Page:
Opens Fri Feb 7
My roommate says that seeing certain films is like eating a good meal. Great films seek out deeply hidden hungers you never knew you had. I never understood what he meant until recently when I saw City of God, an endlessly long and mesmerizing film that sat in my gut like good steak. Little did I know I had such a hunger for Brazilian gangster epics.
City of God chronicles gang warfare in one of the most impoverished and depraved slums in Rio de Janeiro. It revolves around a young man named Rocket (Alexandre Rodrigues) as he struggles to get high, get laid, and finally get a real job in photography so he can get out of the slums. He narrates the film in a dazed, almost aloof tone as waves of drugs, guns, and murder swirl around him.
Rocket informs us that the gang activity in his town is more than just a way of life; it's a career path. Little boys make deliveries for the drug lords, then move up to full-on drug dealers, and if they work really hard, they become managers. Violent criminal behavior is ingrained into them from day one, and so it is only a matter of years before they start killing people without a second thought.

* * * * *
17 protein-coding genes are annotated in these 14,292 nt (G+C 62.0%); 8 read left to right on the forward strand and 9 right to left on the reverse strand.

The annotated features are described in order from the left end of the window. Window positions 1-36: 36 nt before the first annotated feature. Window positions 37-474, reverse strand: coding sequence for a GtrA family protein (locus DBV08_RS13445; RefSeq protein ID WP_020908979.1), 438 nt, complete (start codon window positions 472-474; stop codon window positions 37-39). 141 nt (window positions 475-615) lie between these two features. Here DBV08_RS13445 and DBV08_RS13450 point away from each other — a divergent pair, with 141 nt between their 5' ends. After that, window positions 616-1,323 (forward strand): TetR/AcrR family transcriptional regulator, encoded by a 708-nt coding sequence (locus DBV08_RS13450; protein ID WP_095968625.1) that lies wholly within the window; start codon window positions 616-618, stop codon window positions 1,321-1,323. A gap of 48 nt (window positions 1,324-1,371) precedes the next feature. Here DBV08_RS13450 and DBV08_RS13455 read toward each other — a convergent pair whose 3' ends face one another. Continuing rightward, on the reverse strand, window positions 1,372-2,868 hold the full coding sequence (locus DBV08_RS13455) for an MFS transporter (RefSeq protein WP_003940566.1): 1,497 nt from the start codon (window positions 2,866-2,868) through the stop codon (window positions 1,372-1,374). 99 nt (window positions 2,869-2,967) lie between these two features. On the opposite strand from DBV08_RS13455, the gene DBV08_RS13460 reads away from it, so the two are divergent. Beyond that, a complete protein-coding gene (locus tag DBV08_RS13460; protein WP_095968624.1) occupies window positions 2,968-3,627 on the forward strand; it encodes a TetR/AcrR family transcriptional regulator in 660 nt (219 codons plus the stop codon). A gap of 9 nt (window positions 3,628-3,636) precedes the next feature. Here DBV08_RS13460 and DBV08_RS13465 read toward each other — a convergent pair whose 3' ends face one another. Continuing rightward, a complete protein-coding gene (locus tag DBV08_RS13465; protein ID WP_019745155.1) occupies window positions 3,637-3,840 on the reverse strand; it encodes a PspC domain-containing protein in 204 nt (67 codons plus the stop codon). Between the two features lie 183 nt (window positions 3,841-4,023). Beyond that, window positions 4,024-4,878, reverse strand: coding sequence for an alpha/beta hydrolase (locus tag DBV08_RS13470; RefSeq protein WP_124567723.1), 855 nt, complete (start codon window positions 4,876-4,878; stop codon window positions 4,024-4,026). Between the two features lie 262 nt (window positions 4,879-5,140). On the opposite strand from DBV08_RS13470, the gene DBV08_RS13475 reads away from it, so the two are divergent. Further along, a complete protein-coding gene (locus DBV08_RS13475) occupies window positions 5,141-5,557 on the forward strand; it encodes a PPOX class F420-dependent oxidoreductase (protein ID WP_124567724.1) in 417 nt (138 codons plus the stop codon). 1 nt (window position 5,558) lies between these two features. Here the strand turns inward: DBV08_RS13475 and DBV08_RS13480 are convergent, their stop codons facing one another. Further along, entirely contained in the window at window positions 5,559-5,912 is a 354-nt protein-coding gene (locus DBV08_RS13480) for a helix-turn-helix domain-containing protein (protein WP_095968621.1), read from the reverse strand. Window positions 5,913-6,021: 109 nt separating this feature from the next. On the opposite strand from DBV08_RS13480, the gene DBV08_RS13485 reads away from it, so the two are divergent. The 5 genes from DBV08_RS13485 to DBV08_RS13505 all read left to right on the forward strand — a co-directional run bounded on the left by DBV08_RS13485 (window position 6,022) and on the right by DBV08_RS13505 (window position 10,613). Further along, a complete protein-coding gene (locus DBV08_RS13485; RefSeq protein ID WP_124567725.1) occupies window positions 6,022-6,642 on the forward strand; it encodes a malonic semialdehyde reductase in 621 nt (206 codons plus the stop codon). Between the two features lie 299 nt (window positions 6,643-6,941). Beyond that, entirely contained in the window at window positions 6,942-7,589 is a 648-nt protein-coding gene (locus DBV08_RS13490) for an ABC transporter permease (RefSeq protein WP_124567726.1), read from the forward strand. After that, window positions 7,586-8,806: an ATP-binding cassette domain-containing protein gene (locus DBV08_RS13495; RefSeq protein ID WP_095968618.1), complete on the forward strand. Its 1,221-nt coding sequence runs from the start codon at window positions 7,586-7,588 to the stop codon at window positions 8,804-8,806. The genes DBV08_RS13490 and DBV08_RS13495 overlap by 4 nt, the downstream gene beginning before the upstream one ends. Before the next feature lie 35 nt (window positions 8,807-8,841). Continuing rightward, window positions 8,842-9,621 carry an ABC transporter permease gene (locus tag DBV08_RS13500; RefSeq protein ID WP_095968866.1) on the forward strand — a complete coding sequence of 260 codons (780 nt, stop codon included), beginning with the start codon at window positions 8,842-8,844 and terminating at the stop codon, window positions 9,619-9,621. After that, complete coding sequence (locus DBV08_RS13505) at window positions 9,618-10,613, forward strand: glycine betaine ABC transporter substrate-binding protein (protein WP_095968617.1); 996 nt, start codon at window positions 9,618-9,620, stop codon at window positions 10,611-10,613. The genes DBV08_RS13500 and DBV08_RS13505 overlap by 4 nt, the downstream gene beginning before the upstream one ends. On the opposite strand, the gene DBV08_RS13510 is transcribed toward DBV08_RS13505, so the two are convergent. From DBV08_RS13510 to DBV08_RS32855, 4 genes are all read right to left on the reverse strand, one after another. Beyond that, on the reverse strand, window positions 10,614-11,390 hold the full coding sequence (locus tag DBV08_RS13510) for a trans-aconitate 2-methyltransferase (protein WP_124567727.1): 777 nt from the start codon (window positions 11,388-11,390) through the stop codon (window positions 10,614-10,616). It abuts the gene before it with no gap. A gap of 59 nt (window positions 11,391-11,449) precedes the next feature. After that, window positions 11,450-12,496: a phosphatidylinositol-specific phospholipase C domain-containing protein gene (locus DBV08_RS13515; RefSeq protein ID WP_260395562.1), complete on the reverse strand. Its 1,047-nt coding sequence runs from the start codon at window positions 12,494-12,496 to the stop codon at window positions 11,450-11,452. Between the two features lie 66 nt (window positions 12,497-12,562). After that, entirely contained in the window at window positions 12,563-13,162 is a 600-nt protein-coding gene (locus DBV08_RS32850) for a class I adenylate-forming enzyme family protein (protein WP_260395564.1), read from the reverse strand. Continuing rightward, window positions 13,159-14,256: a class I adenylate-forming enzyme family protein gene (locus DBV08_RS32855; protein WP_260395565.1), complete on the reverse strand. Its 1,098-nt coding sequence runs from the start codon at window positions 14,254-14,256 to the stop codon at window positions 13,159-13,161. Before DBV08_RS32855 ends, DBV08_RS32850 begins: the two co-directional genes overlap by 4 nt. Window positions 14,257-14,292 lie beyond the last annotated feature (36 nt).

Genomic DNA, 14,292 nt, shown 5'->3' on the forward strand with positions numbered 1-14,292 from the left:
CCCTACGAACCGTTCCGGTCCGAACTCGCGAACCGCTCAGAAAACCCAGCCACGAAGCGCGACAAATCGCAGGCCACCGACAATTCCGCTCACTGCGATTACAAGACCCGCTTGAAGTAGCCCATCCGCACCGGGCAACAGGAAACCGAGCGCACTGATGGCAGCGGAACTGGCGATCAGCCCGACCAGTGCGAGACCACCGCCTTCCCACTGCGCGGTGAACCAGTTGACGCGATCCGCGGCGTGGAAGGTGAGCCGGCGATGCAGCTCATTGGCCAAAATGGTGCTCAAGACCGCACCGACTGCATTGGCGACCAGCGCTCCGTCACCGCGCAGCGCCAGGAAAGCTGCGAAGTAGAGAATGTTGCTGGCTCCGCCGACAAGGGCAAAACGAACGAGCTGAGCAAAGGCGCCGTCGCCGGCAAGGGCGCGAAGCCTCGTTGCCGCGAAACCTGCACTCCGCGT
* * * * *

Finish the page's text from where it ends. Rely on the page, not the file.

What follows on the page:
One of these kids is the terribly sociopathic Li'l Zé, who as a small boy joins his older brother's gang in robbing a hotel. Annoyed at being made to stand guard as opposed to participating, Li'l Zé scares off the older boys by shooting his gun from outside, then saunters through the hotel, shooting and killing employees and customers with unabashed glee. The ease with which this tot kills is terrifying, but even scarier is the fearlessness he has of getting caught doing it. There is nobody to stop him from doing whatever he wants, and he knows it. Eventually, he grows up and runs the neighborhood with an iron hand, massacring anyone who crosses him--even small children.
Naturally, stories like Li'l Zé's (and his is only one of many) make City of God hard to watch, and yet I was scared to tear my eyes away from the screen for one second, for fear I would miss something incredible. Director Fernando Meirelles isn't just telling a story about gangsters here; he's telling stories about love and hate and fear and loneliness in the heart of a darkly beautiful, terrifying town. His camera is a predator, always moving, hunting for every last detail of every place and person in the world around it. The constant motion isn't nauseating, but satisfying. Lush mounds of twisting story lines and visual treats pile up, your eyes greedily devouring them like candy, but never seeming to quite get full.